MUCH ADO ABOUT NOTHING
New Vic Theatre, Thursday 14th February, 2019
This co-production between the New Vic and Northern Broadsides sets Shakespeare’s quintessential rom-com in post-war Britain, in the North Country. The war is just over and the country’s in a partying mood. And so Don Pedro and his entourage arrive at Leonato’s house, dressed in the uniforms of the period, while the womenfolk are dressed as land girls. The actor-musicians get us ‘in the mood’ with some Andrews Sisters harmonies and jazzy arrangements, courtesy of Rebekah Hughes.
Matt Rixon cuts an imposing yet avuncular figure as the fun-loving Pedro. In contrast is his brother, disgruntled and creepy Don John (Richard J Fletcher). Boyish Claudio (Linford Johnson) has set his sights on Leonato’s daughter Hero (Sarah Kameela Impey) but it is another couple, here played a little bit older, who steal our attention. Robin Simpson’s fast-talking Benedick is perfectly matched by Isobel Middleton’s classy, sassy Beatrice.
The plot comes to a head in a powerful church scene and what has been a delightful comedy up to now becomes searing drama. Director Conrad Nelson manages the change of tone expertly – so even if you know what’s coming, we share the shock of the characters. Claudio’s rejection of the supposedly unfaithful Hero, Leonato’s bitter shame at the public scandal, Hero’s stunned silence and heartfelt pleas of innocence… It’s cracking, eye-watering stuff and having proved themselves deft with witty comedy, the cast come into there own with the more emotional stuff. Special mention here to Simeon Truby for his devastated Leonato. And there’s more to comeL Beatrice and Benedick, alone together for the first time since they have been tricked into believing they are in love with each other, swap declarations and promises. Suddenly, it’s life and death stuff. It’s dizzying writing from old Shakespeare, and it’s played to the hilt.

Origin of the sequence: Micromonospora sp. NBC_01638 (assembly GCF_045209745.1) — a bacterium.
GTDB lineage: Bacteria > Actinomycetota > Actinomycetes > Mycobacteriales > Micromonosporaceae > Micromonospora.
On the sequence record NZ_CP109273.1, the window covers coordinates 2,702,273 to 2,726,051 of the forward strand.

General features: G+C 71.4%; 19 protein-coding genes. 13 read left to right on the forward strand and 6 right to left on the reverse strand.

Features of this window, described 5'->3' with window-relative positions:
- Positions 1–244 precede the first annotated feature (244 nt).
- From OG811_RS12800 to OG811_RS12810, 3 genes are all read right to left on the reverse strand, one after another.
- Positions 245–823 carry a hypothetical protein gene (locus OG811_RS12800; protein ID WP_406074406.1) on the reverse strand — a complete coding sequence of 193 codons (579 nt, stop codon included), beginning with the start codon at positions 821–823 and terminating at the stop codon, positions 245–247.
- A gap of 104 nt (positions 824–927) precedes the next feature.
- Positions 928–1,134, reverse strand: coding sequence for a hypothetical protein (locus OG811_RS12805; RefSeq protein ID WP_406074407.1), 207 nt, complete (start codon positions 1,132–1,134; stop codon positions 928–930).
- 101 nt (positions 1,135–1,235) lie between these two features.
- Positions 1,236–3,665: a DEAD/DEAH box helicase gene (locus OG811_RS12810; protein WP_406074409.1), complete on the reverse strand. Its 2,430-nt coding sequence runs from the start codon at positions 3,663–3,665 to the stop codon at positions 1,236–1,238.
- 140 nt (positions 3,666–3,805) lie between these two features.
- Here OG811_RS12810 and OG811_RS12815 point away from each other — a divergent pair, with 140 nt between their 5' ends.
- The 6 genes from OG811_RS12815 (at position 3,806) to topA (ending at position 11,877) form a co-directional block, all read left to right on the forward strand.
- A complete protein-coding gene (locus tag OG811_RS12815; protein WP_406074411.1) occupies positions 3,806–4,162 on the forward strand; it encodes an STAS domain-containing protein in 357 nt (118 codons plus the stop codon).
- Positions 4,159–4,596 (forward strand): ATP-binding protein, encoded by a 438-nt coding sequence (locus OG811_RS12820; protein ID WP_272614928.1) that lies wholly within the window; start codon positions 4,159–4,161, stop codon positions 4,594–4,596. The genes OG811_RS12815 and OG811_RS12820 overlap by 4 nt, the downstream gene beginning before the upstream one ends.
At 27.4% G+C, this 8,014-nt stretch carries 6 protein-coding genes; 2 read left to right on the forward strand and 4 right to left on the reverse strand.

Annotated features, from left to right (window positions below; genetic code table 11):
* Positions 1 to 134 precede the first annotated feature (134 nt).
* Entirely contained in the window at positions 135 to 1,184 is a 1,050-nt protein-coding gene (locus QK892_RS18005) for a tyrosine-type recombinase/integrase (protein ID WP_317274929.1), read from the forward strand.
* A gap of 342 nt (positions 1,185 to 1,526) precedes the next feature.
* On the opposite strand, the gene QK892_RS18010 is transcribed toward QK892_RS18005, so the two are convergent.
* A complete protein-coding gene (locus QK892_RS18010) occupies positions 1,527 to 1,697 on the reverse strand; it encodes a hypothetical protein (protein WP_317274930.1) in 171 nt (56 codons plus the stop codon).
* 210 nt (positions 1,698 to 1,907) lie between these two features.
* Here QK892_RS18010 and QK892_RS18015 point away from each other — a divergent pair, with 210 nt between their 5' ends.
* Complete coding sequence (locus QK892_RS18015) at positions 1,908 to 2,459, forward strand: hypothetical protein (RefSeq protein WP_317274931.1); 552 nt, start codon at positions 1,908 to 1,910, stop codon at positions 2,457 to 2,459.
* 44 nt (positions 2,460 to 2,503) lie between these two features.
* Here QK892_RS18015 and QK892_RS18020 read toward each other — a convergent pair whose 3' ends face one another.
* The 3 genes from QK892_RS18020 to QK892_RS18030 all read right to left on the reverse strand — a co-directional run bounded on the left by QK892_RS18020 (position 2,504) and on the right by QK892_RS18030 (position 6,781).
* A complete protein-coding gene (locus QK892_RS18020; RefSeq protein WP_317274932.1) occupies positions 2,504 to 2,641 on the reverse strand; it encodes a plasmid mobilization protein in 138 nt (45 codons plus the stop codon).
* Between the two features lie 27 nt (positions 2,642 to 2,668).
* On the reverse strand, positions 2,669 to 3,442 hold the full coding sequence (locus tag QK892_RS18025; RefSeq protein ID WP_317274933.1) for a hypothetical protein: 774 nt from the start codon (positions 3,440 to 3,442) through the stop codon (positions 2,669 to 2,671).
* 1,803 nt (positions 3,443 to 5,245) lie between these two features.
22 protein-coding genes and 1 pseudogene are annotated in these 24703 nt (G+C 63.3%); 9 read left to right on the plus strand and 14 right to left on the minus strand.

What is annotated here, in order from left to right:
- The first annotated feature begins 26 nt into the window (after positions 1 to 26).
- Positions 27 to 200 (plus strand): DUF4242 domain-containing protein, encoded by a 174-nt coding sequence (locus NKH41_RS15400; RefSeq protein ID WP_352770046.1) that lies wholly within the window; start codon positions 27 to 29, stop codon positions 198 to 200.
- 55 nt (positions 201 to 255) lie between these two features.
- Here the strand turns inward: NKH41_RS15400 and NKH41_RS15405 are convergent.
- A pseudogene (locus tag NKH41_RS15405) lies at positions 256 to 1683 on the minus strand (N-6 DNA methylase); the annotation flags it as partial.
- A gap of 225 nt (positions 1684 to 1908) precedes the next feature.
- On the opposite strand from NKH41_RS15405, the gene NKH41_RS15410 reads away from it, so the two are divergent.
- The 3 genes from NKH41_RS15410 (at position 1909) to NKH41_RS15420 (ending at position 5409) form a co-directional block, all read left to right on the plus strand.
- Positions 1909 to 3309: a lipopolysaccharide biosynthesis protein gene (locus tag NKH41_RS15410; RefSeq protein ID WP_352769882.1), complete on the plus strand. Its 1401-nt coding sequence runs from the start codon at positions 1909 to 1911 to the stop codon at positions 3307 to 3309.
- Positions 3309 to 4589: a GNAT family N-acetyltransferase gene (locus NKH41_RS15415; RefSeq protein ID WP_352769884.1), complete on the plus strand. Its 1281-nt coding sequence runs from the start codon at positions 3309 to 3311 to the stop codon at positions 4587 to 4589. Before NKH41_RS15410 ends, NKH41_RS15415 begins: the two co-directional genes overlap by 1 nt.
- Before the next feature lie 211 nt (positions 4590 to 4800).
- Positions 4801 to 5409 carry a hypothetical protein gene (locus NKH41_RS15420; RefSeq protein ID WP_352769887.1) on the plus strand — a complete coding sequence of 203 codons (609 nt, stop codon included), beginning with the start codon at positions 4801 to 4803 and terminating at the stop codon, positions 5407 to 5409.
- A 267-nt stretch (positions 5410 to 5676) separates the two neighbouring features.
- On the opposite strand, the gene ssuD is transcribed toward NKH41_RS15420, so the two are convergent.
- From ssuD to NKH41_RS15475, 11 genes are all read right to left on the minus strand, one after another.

The problems of the witty elite are solved by the hapless intervention of an underclass, the local Watch, whose bumbling makes Dad’s Army look like a crack unit. Their leader Dogberry (David Nellist) mangles the language with malapropisms, while Anthony Hunt’s spiv of a Borachio makes a convincing transition from bragging to repenting.
Choreography by Beverly Norris-Edmunds keeps the party atmosphere going, with energetic period moves, and there is some lovely a capella singing at key points. Sigh No More, Ladies works excellently as a bit of barbershop quartet.
This is a wonderful feelgood production that also puts us through an emotional wringer. Performed by a superlative company, directed in a manner that maximises the comic and the dramatic elements, and serving as a testament to Shakespeare’s genius, this is a Much Ado to savour.
I loved it.